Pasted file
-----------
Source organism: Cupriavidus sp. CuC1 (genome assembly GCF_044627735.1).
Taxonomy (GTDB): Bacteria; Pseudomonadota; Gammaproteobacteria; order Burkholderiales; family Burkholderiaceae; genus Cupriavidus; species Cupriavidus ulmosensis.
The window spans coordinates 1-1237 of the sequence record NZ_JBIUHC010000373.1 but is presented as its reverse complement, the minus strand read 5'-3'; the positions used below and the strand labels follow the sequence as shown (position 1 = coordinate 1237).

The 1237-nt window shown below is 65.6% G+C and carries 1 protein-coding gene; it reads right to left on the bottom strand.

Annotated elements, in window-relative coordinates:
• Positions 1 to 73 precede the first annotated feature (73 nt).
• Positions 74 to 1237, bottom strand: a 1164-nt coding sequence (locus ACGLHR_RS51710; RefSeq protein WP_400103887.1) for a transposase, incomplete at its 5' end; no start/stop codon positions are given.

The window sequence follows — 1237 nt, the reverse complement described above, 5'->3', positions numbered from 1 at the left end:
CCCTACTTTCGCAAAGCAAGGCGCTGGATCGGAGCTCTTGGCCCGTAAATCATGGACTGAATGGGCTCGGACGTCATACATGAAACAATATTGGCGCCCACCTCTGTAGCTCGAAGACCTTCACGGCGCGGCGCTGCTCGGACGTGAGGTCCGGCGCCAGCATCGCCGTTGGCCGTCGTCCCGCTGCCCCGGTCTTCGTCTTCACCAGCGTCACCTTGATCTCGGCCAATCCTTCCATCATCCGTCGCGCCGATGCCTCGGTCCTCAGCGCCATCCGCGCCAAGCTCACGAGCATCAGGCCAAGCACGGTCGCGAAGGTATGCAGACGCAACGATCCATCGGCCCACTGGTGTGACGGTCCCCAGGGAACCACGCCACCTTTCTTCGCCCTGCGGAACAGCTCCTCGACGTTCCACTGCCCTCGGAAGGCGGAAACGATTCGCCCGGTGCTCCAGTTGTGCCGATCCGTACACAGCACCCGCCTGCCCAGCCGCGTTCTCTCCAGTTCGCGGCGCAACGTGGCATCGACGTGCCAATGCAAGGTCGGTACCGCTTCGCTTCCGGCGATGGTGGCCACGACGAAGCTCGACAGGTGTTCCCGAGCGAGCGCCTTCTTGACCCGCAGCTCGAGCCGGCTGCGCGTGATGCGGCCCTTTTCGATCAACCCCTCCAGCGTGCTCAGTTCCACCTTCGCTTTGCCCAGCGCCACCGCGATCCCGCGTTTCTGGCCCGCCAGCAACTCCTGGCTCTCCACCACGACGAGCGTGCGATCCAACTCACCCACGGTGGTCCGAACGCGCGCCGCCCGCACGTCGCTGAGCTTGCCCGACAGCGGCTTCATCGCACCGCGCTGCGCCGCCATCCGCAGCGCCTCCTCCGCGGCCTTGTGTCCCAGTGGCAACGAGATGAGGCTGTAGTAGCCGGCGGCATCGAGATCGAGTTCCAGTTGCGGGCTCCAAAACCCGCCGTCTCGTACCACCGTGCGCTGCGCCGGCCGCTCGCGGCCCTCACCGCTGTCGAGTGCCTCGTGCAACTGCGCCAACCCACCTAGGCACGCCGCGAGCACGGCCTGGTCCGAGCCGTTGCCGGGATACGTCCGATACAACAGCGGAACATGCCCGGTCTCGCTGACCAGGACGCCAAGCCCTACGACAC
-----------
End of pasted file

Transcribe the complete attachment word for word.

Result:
Source organism: Cupriavidus sp. CuC1 (genome assembly GCF_044627735.1).
Taxonomy (GTDB): Bacteria; Pseudomonadota; Gammaproteobacteria; order Burkholderiales; family Burkholderiaceae; genus Cupriavidus; species Cupriavidus ulmosensis.
The window spans coordinates 1-1237 of the sequence record NZ_JBIUHC010000373.1 but is presented as its reverse complement, the minus strand read 5'-3'; the positions used below and the strand labels follow the sequence as shown (position 1 = coordinate 1237).

The 1237-nt window shown below is 65.6% G+C and carries 1 protein-coding gene; it reads right to left on the bottom strand.

Annotated elements, in window-relative coordinates:
• Positions 1 to 73 precede the first annotated feature (73 nt).
• Positions 74 to 1237, bottom strand: a 1164-nt coding sequence (locus ACGLHR_RS51710; RefSeq protein WP_400103887.1) for a transposase, incomplete at its 5' end; no start/stop codon positions are given.

The window sequence follows — 1237 nt, the reverse complement described above, 5'->3', positions numbered from 1 at the left end:
CCCTACTTTCGCAAAGCAAGGCGCTGGATCGGAGCTCTTGGCCCGTAAATCATGGACTGAATGGGCTCGGACGTCATACATGAAACAATATTGGCGCCCACCTCTGTAGCTCGAAGACCTTCACGGCGCGGCGCTGCTCGGACGTGAGGTCCGGCGCCAGCATCGCCGTTGGCCGTCGTCCCGCTGCCCCGGTCTTCGTCTTCACCAGCGTCACCTTGATCTCGGCCAATCCTTCCATCATCCGTCGCGCCGATGCCTCGGTCCTCAGCGCCATCCGCGCCAAGCTCACGAGCATCAGGCCAAGCACGGTCGCGAAGGTATGCAGACGCAACGATCCATCGGCCCACTGGTGTGACGGTCCCCAGGGAACCACGCCACCTTTCTTCGCCCTGCGGAACAGCTCCTCGACGTTCCACTGCCCTCGGAAGGCGGAAACGATTCGCCCGGTGCTCCAGTTGTGCCGATCCGTACACAGCACCCGCCTGCCCAGCCGCGTTCTCTCCAGTTCGCGGCGCAACGTGGCATCGACGTGCCAATGCAAGGTCGGTACCGCTTCGCTTCCGGCGATGGTGGCCACGACGAAGCTCGACAGGTGTTCCCGAGCGAGCGCCTTCTTGACCCGCAGCTCGAGCCGGCTGCGCGTGATGCGGCCCTTTTCGATCAACCCCTCCAGCGTGCTCAGTTCCACCTTCGCTTTGCCCAGCGCCACCGCGATCCCGCGTTTCTGGCCCGCCAGCAACTCCTGGCTCTCCACCACGACGAGCGTGCGATCCAACTCACCCACGGTGGTCCGAACGCGCGCCGCCCGCACGTCGCTGAGCTTGCCCGACAGCGGCTTCATCGCACCGCGCTGCGCCGCCATCCGCAGCGCCTCCTCCGCGGCCTTGTGTCCCAGTGGCAACGAGATGAGGCTGTAGTAGCCGGCGGCATCGAGATCGAGTTCCAGTTGCGGGCTCCAAAACCCGCCGTCTCGTACCACCGTGCGCTGCGCCGGCCGCTCGCGGCCCTCACCGCTGTCGAGTGCCTCGTGCAACTGCGCCAACCCACCTAGGCACGCCGCGAGCACGGCCTGGTCCGAGCCGTTGCCGGGATACGTCCGATACAACAGCGGAACATGCCCGGTCTCGCTGACCAGGACGCCAAGCCCTACGACAC